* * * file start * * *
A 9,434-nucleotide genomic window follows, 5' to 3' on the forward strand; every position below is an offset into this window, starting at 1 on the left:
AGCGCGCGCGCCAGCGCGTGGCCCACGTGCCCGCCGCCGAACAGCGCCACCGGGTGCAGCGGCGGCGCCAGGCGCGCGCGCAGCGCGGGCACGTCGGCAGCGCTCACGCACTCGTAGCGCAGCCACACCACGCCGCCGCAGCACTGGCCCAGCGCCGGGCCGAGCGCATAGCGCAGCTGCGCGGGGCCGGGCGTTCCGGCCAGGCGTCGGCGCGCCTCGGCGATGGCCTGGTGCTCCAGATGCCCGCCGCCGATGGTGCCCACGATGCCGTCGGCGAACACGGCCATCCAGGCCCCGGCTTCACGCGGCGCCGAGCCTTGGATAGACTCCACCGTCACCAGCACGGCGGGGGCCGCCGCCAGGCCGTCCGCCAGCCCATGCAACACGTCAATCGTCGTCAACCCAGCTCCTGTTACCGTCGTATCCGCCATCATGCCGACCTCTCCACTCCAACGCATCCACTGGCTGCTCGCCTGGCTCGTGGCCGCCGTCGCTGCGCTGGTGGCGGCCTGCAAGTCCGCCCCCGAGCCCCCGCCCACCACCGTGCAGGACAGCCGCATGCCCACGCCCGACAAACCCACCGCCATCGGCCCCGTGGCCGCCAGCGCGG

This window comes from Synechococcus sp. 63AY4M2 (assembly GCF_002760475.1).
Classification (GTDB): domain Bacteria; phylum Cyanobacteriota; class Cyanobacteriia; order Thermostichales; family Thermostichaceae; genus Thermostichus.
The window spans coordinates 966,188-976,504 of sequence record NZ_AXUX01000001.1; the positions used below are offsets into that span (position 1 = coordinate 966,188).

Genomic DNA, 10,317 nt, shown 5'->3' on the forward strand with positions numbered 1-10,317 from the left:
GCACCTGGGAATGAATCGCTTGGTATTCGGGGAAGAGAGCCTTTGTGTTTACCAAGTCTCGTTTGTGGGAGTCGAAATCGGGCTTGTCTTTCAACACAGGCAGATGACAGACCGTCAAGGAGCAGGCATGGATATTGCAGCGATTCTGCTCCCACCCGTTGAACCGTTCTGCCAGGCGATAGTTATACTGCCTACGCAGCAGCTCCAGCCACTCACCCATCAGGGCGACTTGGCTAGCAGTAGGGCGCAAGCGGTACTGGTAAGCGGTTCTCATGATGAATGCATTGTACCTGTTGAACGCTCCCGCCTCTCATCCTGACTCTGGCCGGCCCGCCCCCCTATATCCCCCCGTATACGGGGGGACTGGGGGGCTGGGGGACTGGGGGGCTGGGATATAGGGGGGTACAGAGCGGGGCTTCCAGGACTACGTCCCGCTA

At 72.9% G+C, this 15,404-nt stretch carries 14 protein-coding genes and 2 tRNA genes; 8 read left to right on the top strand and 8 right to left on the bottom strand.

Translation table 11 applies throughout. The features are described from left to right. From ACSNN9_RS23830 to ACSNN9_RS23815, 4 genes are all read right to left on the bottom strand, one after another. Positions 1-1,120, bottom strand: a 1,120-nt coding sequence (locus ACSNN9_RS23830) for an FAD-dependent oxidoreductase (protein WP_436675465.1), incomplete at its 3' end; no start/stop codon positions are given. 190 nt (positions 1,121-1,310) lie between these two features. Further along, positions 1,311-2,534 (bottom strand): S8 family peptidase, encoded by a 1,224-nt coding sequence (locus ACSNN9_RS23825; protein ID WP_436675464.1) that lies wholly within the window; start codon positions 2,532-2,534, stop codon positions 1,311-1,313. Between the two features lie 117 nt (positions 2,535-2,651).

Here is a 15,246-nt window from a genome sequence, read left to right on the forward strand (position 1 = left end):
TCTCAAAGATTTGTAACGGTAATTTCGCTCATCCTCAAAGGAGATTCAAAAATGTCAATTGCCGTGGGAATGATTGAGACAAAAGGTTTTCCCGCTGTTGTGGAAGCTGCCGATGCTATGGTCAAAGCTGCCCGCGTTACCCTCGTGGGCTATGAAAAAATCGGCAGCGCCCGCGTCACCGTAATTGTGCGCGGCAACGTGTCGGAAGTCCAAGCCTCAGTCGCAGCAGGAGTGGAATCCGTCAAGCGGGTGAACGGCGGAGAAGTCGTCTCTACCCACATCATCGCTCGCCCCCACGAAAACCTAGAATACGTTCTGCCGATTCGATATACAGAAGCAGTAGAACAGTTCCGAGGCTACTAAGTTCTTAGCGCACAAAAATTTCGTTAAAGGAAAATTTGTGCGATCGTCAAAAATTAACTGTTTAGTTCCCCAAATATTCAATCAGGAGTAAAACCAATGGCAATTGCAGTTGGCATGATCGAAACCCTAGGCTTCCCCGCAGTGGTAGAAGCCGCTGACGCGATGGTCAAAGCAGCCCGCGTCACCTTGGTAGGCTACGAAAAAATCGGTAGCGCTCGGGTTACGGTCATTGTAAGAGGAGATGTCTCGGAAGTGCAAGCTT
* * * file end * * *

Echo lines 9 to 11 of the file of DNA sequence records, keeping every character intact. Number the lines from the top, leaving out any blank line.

Translation table 11 applies throughout. The features are described from left to right. From ACSNN9_RS23830 to ACSNN9_RS23815, 4 genes are all read right to left on the bottom strand, one after another. Positions 1-1,120, bottom strand: a 1,120-nt coding sequence (locus ACSNN9_RS23830) for an FAD-dependent oxidoreductase (protein WP_436675465.1), incomplete at its 3' end; no start/stop codon positions are given. 190 nt (positions 1,121-1,310) lie between these two features. Further along, positions 1,311-2,534 (bottom strand): S8 family peptidase, encoded by a 1,224-nt coding sequence (locus ACSNN9_RS23825; protein ID WP_436675464.1) that lies wholly within the window; start codon positions 2,532-2,534, stop codon positions 1,311-1,313. Between the two features lie 117 nt (positions 2,535-2,651).

Here is a 15,246-nt window from a genome sequence, read left to right on the forward strand (position 1 = left end):
TCTCAAAGATTTGTAACGGTAATTTCGCTCATCCTCAAAGGAGATTCAAAAATGTCAATTGCCGTGGGAATGATTGAGACAAAAGGTTTTCCCGCTGTTGTGGAAGCTGCCGATGCTATGGTCAAAGCTGCCCGCGTTACCCTCGTGGGCTATGAAAAAATCGGCAGCGCCCGCGTCACCGTAATTGTGCGCGGCAACGTGTCGGAAGTCCAAGCCTCAGTCGCAGCAGGAGTGGAATCCGTCAAGCGGGTGAACGGCGGAGAAGTCGTCTCTACCCACATCATCGCTCGCCCCCACGAAAACCTAGAATACGTTCTGCCGATTCGATATACAGAAGCAGTAGAACAGTTCCGAGGCTACTAAGTTCTTAGCGCACAAAAATTTCGTTAAAGGAAAATTTGTGCGATCGTCAAAAATTAACTGTTTAGTTCCCCAAATATTCAATCAGGAGTAAAACCAATGGCAATTGCAGTTGGCATGATCGAAACCCTAGGCTTCCCCGCAGTGGTAGAAGCCGCTGACGCGATGGTCAAAGCAGCCCGCGTCACCTTGGTAGGCTACGAAAAAATCGGTAGCGCTCGGGTTACGGTCATTGTAAGAGGAGATGTCTCGGAAGTGCAAGCTT